Net zero: Climate action delay will hurt economy, Tory MP’s review says

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The report by Chris Skidmore says the government's climate policies need to be more consistent and ambitious. The UK is "falling behind" on some targets and needs a "new approach", the report says.

It calls for 25 actions within two years, including food eco-labelling, and phasing out gas boilers by 2033. Mr Skidmore - the Tory MP who wrote the report - was commissioned by former prime minister Liz Truss to review the government's delivery of net zero, to ensure it was "pro-growth and pro-business".

Some green campaign groups praised the report for focusing on the economic opportunities of net zero and urged the government to heed its recommendations. Labour's shadow climate secretary, Ed Miliband, said the government's lack of "urgency and consistency" was "depriving our country of the economic opportunities climate action offers".

And Green MP Caroline Lucas said the review itself shied away from calling for "truly transformative measures to end our dependence on dirty, dangerous fossil fuels". The government said the UK was leading the world on tackling climate change and developing green jobs for the future.

Net zero refers to the balance between the amount of greenhouse gas produced and the amount removed from the atmosphere. The UK has set a legally binding target of achieving net zero carbon emissions by 2050, as part of the global effort to avert the worst effects of climate change.

Mr Skidmore is one of the greenest Tory MPs and signed the 2050 emissions target into law in 2019 when he was an energy minister. He spent months meeting politicians, business leaders and energy experts across the country as part of his evidence-gathering process.

Calling net zero "the growth opportunity of the 21st century", Mr Skidmore says the UK "must move quickly" and decisively to reap the economic benefits of achieving the target. "We have heard from businesses that economic opportunities are being missed today because of weaknesses in the UK's investment environment - whether that be skills shortages or inconsistent policy commitment," Mr Skidmore writes.

"Moving quickly must include spending money. We know that investing in net zero today will be cheaper than delaying, as well as increasing the economic and climate benefits."

He added: "The review recognises we have fallen behind, but it sets out how we can be world-leading in these areas once again. We need to remove the barriers that are in place at the moment."

The review - a leaked copy of which was seen by the BBC ahead of its publication on Friday - said a key demand from across the country was "the need for clarity, certainty, consistency, and continuity from government".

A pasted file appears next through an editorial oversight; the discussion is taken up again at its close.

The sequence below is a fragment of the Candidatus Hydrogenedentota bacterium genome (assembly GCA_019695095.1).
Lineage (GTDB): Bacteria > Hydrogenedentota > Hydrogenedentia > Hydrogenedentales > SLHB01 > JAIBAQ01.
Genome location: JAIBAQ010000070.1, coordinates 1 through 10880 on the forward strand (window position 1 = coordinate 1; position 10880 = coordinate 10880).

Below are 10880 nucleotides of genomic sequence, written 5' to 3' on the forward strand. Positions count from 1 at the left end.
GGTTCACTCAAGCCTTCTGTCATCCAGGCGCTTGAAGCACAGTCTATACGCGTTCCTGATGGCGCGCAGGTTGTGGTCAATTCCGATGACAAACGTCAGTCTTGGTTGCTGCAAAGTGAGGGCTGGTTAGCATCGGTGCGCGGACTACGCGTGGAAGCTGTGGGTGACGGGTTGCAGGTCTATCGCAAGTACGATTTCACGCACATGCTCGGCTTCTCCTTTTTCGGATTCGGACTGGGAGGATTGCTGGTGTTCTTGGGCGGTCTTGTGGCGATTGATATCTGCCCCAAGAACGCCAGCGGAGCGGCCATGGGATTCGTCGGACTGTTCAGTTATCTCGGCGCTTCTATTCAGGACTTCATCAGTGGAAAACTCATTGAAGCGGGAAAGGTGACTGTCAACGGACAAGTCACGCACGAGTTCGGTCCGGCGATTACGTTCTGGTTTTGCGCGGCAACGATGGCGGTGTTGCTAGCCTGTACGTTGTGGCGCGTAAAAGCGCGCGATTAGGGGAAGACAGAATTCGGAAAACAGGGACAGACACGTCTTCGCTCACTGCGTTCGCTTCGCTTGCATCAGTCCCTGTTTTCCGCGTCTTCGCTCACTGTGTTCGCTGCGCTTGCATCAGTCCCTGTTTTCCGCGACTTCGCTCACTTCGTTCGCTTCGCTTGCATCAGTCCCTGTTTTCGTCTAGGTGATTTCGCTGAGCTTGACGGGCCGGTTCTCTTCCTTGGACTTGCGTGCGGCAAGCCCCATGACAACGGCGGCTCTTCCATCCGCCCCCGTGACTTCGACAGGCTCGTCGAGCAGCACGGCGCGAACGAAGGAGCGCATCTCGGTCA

In his conclusion, Mr Skidmore said the UK was in a "net-zero race" and delaying decisions risked losing jobs, infrastructure and investments to other countries.

The UK, he said, had "reached a tipping point" where the "risks of 'not zero' are now greater than the associated risks of taking decisive action on net zero now". "This is why we need a new approach to our net zero strategy," Mr Skidmore writes. "One which identifies stable 10-year missions that can be established across sectors, providing the vision and security for stakeholders and investors."

Sources in the renewable energy sector told the BBC it was vital for the review's recommendations to be "taken forward immediately", adding: "The government needs to take the same kind of agile and empowered approach as was used for developing the coronavirus vaccine."

The government's independent adviser on climate change said Mr Skidmore had gone "further than anything we've published before by highlighting the fact that there's a risk if we don't go fast enough" on net zero. "To have that from a Conservative MP is very significant indeed," Chris Stark, chief executive of the Climate Change Committee, told the BBC.

But Tanya Steele, chief executive of the World Wide Fund for Nature (WWF), said she was concerned by the government's "stop-start" policies on net zero.

The WWF was urging the government to "deliver on its promise to meet the net zero target with a clear strategy", Ms Steele said.

A government spokesperson said Mr Skidmore's report "recognises the government progress that has been made to date in working towards legally-binding net zero targets".

"The UK is leading the world on tackling climate change while also developing green jobs for the future - in fact we've cut emissions by over 44% since 1990 while growing our economy by 76%, and our policies have supported 68,000 green jobs since late 2020," the spokesperson said.

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